Nostalgia, Postaday

Martial arts and fear

Postaday – Back of the Queue

Martial arts – that’s what I have always wanted to do, or specifically, Ju-Jitsu.  Why? Probably the association with self-protection, strength and for a young girl to be that – I got such a mental kick out of it.  The feminist ‘me’ also reveled in the fantasy.

So I went to class (in my early teens) only to discover that my romantic idea of being a martial  arts practitioner hurts literally, and it required lots of hard work.  I crawled out of my second session and never went back.

What’s keeping me away?  Fear of pain… I know it’s probably not as bad as my memory suggests, and I am an adult that could handle it better.  But… what if I don’t and I turn out looking like a fool? A total unfit older woman … looking like a fool.

Perhaps I should try tai-chi instead, it’s a form of martial arts but without the physical contact? Or Qigong…   That’s why I’m practising Yoga – does this sound oh so serious, ‘practising yoga’?  I go through a series of poses using the proper breathing – that’s it.  Candidly speaking, I do not enjoy aerobic exercises, and yoga is probably the most I’ll ever get to in terms of “huffing and puffing” my way through life. Fear of pain – same deal!  And no amount of motivation (the fact that I could look like a super model, maybe) is likely to get me past it… but never say never.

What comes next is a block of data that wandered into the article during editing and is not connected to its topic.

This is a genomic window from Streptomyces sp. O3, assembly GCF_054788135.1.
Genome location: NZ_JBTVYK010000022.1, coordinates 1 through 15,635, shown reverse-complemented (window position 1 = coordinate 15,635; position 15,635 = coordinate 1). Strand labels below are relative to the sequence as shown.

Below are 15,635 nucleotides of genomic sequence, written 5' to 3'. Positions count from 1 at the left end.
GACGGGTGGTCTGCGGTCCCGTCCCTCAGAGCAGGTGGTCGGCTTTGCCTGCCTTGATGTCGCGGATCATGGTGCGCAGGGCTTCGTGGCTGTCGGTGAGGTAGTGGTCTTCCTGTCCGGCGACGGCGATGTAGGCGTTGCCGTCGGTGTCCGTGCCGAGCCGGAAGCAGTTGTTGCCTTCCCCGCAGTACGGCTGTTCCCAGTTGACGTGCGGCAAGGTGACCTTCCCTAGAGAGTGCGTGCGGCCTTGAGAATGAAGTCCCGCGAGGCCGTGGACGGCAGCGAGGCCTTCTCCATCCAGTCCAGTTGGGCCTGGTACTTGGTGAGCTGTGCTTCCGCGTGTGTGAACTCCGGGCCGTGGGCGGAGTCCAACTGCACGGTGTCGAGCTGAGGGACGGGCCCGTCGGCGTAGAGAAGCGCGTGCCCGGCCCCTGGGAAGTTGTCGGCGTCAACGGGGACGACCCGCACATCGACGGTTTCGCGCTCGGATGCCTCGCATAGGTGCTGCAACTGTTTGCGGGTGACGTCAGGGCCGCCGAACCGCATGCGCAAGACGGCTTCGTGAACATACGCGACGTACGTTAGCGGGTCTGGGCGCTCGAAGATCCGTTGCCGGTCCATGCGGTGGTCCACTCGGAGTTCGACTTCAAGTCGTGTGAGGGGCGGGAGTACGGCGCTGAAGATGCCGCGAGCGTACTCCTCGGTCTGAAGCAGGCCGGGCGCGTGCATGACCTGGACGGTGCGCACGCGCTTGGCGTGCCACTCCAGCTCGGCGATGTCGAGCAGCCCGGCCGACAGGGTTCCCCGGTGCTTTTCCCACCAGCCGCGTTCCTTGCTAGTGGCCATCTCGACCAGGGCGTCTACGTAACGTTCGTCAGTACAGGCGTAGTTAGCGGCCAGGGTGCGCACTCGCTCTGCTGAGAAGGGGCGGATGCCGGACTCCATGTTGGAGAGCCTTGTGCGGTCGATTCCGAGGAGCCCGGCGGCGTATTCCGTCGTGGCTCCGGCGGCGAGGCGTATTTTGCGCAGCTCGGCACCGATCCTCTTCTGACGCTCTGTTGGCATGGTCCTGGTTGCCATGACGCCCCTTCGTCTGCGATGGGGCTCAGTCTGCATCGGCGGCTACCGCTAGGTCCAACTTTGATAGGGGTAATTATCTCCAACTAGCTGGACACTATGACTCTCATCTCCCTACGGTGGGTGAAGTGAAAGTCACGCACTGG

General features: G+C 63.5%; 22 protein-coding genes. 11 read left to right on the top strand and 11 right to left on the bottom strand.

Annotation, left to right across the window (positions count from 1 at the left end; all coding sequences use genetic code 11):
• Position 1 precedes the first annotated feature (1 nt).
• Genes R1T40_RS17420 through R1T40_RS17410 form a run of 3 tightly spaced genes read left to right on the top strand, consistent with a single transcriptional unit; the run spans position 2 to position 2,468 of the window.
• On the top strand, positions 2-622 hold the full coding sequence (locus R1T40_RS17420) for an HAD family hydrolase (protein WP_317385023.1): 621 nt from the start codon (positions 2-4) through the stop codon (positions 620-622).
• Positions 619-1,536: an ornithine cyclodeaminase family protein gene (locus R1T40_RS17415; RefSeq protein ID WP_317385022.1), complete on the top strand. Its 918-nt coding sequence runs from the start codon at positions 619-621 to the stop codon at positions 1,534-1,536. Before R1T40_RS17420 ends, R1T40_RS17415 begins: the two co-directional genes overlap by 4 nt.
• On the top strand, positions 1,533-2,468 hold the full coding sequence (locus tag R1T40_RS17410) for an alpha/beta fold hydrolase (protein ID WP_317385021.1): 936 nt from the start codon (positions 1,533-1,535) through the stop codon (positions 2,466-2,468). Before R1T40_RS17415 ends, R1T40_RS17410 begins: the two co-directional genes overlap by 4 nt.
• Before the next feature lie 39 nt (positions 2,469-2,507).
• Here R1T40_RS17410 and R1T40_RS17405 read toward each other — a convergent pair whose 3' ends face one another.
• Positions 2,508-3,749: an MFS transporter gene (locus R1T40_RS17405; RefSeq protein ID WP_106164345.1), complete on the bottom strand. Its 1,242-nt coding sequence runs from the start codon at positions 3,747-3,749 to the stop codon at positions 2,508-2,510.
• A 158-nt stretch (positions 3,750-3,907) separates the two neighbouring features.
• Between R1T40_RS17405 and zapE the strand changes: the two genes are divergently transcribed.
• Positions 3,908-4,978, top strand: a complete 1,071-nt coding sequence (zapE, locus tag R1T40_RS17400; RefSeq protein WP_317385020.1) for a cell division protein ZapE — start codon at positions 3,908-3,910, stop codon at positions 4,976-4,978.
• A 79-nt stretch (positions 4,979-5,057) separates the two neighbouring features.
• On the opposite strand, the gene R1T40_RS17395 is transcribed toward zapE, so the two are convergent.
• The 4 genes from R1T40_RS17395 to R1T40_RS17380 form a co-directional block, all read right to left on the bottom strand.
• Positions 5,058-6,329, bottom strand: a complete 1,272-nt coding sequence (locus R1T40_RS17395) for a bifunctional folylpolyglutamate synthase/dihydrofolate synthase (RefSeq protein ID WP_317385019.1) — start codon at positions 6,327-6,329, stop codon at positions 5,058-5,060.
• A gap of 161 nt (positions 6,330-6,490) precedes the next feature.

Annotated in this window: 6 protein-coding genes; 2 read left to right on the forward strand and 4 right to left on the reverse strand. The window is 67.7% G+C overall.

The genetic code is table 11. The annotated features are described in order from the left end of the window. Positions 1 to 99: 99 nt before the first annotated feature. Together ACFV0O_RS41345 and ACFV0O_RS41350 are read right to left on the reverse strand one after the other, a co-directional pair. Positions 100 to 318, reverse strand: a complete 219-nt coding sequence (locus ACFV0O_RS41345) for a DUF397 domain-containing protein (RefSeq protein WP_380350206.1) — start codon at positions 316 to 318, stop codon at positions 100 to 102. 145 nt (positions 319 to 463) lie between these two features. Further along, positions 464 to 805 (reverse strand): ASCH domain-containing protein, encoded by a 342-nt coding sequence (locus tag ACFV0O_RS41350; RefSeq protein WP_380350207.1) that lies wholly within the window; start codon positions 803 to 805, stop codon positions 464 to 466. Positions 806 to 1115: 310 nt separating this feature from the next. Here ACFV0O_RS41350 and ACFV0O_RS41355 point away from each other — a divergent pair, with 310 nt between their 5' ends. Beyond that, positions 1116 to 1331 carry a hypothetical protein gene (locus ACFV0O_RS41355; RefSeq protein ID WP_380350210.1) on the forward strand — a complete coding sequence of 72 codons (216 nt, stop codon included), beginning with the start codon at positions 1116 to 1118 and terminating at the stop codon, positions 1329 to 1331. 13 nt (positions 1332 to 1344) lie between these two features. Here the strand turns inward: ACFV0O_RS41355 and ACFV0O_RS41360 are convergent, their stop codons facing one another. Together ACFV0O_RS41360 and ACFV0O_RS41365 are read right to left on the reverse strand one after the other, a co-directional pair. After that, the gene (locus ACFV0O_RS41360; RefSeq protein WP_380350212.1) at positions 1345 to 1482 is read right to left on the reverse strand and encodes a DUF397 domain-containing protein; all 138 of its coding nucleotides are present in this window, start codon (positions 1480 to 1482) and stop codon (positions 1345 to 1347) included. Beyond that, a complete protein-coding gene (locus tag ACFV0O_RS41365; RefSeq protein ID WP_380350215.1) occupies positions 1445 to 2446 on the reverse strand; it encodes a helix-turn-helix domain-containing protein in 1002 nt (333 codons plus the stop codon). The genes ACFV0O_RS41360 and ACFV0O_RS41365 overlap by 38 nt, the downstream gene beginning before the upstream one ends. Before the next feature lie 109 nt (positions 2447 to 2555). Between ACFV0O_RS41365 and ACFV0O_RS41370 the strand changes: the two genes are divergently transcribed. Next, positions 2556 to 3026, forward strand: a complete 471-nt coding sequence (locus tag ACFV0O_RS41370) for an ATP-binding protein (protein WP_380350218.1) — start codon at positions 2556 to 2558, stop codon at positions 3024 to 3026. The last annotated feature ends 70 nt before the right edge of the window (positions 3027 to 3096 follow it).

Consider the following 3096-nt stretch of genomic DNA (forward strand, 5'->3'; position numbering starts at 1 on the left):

And even if I should have a bucket list, this is so not getting on it because there is a high probability it will be unfulfilled. 🙂


5 thoughts on “Martial arts and fear”

  1. I am something of a martial artist myself and have always fantasized about “ninja awesomeness,” which is probably my main drive for pursuing martial arts. But I have also been afraid of pain (though I never like to admit it!). I take classes in American Kenpo, which is a form of self-defense, and I absolutely love it, even when it hurts. Maybe you could try to think about how much MORE pain you would be in if you got attacked on the street and had no martial arts training. Just remember that the pain you have to go through in training will make you all the more stronger and more prepared if a real-life situation comes up. And perhaps if you watched more ninja movies, that would help as well. 😉


  2. Being a fellow martial artist, I can definitely say that although it may take a hard path, the rewards are worth it 🙂
    We need more women in the arts too!

    Tai chi is fantastic, it may look like it’s simple and easy (stereotypical image of elderly people practising in parks!) but it’s actually very powerful. The interal arts utilise qi through their motions, as do many of the external arts, which really takes it to a whole new level.

    The beginning is always scary, but after the first few classes, you begin to feel more comfortable!! Never say never 🙂


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